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Rescuers find 38 dead miners killed in blast at Siberian coal mine

Rescuers discovered the bodies of 38 miners killed in a deadly methane explosion in Siberian coal mine.

Grieving relatives gathered at the Yubileinaya mine near Novokuznetsk, some 3,000 kilometers (1,850 miles) east of Moscow, searching for loved-ones and waiting for officials to identify the dead and treat the seven injured.

The blast at the Yubileinaya mine was the second to hit a mine owned and operated by OAO Yuzhkuzbassugol in two months - prompting a harsh warning from Russian industrial watchdog Rostekhnadzor, which said regional officials had sought to close down the Yubileinaya mine in the past.

"The owner and administration of the mine has repeatedly allowed violations of safety conditions of mine operation," the agency said. It warned that the Yuzhkuzbassugol might be stripped of its license.

The explosion occurred about 520 meters (1,700 feet) below the surface at the mine around 7:30 a.m. (0330GMT). A total of 179 miners were either brought to the surface or made it out on their own, emergency department spokeswoman Natalia Lukash said.

Irina Andrianova, another emergency department spokeswoman, said 217 people had been working in the mine at the time of the blast. Her statement that the death toll had risen to 38 appeared to account for all those who had been in the mine.

Aman Tuleev, governor of the Kemerovo region where the mine is located, said the blast may have been caused by the collapse of a coal wall where drilling was taking place. He also called for a change in ownership of the mine.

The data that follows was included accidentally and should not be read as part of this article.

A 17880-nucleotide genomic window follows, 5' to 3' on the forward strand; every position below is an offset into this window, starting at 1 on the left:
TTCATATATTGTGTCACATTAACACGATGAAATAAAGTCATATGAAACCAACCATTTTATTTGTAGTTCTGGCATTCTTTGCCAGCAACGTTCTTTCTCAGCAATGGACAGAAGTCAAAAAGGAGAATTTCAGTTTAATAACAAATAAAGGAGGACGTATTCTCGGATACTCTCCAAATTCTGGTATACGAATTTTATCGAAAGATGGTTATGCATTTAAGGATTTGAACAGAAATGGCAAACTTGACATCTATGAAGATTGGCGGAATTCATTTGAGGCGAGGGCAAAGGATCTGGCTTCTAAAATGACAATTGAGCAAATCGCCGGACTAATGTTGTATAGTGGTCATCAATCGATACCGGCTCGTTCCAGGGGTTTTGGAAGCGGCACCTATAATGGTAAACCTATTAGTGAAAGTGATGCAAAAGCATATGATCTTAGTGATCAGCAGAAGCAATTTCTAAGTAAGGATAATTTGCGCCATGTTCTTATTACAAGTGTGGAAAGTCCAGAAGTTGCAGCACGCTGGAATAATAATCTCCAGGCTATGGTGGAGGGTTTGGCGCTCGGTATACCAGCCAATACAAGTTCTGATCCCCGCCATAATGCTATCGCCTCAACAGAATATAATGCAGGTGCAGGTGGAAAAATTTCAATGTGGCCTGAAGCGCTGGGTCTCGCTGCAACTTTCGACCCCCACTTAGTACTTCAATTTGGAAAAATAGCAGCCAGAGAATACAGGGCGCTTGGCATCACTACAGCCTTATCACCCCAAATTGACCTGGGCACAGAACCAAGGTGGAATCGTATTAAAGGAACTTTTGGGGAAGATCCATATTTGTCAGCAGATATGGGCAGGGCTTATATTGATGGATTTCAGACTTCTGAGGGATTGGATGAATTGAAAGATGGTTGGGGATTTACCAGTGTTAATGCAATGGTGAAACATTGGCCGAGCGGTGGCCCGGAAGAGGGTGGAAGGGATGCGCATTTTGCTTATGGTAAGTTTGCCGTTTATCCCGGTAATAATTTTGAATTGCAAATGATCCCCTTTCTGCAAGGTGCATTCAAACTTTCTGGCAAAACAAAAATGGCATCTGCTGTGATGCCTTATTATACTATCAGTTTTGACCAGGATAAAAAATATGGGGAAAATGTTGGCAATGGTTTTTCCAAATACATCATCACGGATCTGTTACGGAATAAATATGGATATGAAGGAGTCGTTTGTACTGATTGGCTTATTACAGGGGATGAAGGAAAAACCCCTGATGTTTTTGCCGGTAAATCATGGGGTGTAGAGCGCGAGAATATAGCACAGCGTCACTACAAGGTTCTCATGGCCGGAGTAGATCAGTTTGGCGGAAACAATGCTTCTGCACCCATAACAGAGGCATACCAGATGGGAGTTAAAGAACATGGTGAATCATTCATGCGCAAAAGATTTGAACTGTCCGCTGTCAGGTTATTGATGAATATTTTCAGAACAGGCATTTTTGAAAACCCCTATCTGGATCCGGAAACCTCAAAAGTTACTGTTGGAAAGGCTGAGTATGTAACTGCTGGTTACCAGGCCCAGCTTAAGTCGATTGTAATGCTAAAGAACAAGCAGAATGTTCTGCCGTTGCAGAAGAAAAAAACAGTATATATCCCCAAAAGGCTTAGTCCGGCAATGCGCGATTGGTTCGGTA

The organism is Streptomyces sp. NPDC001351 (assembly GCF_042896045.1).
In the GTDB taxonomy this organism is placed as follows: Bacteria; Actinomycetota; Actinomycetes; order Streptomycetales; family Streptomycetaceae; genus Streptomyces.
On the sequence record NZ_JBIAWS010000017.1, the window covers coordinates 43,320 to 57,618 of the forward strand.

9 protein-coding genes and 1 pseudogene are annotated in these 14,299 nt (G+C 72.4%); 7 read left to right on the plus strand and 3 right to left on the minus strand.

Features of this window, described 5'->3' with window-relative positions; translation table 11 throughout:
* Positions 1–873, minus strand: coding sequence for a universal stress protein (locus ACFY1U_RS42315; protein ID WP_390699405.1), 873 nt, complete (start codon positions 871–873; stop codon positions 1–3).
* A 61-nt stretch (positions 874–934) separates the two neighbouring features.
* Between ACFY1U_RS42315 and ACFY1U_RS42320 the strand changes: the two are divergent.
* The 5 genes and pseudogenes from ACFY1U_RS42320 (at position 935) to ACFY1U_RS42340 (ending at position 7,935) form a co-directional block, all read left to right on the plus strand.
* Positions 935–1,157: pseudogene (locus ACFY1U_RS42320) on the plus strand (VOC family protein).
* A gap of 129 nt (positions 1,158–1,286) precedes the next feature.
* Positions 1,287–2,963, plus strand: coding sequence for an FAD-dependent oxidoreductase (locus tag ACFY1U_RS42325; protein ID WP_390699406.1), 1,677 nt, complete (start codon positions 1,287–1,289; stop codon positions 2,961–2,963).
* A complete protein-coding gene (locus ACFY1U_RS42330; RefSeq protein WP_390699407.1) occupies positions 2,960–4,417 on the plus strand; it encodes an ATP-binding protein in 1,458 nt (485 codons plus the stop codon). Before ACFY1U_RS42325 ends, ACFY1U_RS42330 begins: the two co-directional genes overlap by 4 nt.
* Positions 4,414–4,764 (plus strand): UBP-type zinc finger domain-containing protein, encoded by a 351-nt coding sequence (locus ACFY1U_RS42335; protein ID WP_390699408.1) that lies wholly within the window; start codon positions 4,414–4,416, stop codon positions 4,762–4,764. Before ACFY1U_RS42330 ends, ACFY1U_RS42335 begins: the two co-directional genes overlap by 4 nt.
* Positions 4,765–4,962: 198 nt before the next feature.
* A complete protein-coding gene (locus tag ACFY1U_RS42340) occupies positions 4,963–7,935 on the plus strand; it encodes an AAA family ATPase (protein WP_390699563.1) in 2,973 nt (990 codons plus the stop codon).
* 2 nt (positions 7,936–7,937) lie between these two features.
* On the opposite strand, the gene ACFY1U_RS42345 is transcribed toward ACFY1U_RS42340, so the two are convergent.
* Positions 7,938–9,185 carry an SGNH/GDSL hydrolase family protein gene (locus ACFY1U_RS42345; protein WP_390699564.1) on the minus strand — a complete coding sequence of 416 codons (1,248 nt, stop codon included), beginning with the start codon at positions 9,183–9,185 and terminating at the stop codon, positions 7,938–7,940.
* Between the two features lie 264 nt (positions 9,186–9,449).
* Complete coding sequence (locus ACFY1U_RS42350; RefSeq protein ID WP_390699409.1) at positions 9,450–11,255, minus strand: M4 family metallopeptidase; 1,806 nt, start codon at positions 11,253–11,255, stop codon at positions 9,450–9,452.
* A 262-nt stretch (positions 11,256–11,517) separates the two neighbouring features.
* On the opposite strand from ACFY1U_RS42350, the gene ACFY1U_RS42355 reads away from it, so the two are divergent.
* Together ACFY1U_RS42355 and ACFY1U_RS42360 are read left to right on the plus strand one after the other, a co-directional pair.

"The owners of the mine answer for the safety of our mine workers," Tuleev said in televised comments. "If we can't change the company owners, then we will try to revoke the license of the company."

Yuzhkuzbassugol's ownership is split evenly between the company's management and coal and steel producer Evraz SA, which is partly owned by billionaire Roman Abramovich and which acquired its 50 percent stake in December 2005.

The blast highlighted the hazardous state of Russia's mining industry, which fell into disrepair when government subsidies dried up after the collapse of the Soviet Union.

It also comes just over two months after 110 people died in a methane explosion at the Ulyanovskaya mine in the same region, known as the Kuzbass. That blast was the worst accident in more than 60 years in Russia's mines.

In a statement posted on its Web site, Evraz said it was reviewing its business strategy of investment in Yuzhkuzbassugol, which is a major supplier of coking coal to two Evraz steel mills.

"Aside from this, Evraz, for its part, will review all possibilities for reducing the levels of technological and industrial risks in this coal company," the company said.

On Tuesday, Rostekhnadzor fired or suspended five regional officials in connection with the March blast at the Ulyanovskaya mine.

Evraz SA recently completed the takeover of Oregon Steel in the United States for US$2.3 billion (1.7 billion EUR), one of the largest investments in the United States by a Russian company.

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